The Newseum in Washington DC, struggling financially for more than a decade, closed its doors to the public on December 31. I was fortunate to visit a few years ago, and the loss makes me sad. The fate of this museum, dedicated to the history of journalism and the free press, seems symbolic of the fate of print journalism itself. Newspapers, once mainstays of democratic societies, have largely gone by the wayside.
Universities are like news organizations in that in the free world, they are institutions that have always defined themselves. I hope universities do not make the same mistakes committed by the business of journalism.
Technology has changed the way people consume news. But the demise of newspapers is not primarily due to technology. It’s due to the bungling ways media organizations responded to technology. They conspired in their own disruption.
Newspapers are dead because for decades they tried to be everything except what they were. They turned their backs on their strengths – context, judgement, authoritativeness, thoroughness, trustworthiness – while trying to imitate their supposed rivals.
Newspapers were already in trouble when I graduated from journalism school into a tight job market thirty years ago. And the roots go back much farther than that. When radio entered people’s homes, newspapers tried to become like radio, choosing speed and sensationalism over accuracy. In response to television, newspapers became more colourful, image-oriented, and with much shorter stories. By the time the internet was ascendant, in the public’s mind newspapers had no purpose distinct from the alternatives.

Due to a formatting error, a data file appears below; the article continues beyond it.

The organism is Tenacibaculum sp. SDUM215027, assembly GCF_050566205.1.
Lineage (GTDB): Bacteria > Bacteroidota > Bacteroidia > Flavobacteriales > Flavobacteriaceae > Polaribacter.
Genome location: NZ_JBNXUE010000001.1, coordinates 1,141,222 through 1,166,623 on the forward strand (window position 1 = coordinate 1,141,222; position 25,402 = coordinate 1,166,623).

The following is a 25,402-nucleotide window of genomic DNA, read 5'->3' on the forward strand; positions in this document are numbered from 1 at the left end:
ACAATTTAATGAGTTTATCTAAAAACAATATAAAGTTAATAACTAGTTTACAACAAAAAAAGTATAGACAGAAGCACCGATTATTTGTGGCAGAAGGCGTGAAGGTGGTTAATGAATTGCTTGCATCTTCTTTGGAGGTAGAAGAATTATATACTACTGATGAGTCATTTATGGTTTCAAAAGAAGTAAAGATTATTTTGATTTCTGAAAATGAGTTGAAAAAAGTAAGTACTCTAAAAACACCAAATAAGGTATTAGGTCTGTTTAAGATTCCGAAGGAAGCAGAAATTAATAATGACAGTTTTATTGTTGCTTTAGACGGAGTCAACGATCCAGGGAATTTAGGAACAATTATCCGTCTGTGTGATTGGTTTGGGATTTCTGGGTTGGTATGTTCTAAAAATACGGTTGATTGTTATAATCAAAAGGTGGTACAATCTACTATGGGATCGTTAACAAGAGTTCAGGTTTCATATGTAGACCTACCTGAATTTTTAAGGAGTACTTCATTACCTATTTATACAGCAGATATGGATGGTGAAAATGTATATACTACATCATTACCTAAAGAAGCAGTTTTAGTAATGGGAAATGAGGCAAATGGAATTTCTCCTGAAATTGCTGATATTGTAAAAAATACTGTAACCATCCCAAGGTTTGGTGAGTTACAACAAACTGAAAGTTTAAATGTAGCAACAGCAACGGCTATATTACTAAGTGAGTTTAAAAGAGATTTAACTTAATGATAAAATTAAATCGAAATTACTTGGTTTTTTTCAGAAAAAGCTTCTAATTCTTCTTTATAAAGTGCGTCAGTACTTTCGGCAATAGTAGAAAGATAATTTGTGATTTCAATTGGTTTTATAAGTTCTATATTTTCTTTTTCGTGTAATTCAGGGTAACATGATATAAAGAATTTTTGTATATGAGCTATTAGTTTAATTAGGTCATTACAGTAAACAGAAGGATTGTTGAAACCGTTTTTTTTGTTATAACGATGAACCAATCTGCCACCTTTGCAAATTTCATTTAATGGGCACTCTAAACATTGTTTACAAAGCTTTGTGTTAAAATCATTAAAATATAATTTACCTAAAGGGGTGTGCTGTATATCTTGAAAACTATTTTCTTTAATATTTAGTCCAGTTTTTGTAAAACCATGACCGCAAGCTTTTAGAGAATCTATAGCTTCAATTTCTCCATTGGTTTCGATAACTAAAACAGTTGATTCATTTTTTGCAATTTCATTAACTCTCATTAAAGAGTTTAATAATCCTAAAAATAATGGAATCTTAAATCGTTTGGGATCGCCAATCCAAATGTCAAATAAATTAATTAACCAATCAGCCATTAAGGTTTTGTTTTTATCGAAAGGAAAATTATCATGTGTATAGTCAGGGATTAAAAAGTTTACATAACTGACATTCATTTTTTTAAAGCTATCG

Online classified advertising erased corporate profits, but the newspaper itself was already irrelevant, easily displaced by the cheap substitutes it had come to resemble.
Microwaves were supposed to replace ovens, but ovens continued to do what they always did really well, and today microwaves are mainly used to rewarm our coffee. Newspapers cut their newsrooms, turned themselves into apps offering the same content as their rivals, and most of them got crushed.
It didn’t have to be that way.
Near as I can tell, universities are healthy. Online learning has hardly been a death blow. Not because online learning is bad, but because it’s a microwave oven. The university – that blend of social, physical proximity and shelter for solitude and quiet – that balance of conversation and contemplation – is very hard to substitute.
Universities do change, and must change. But to remain relevant, they must also tenaciously cling to what they are at their core, not try to imitate everything out there that they are not.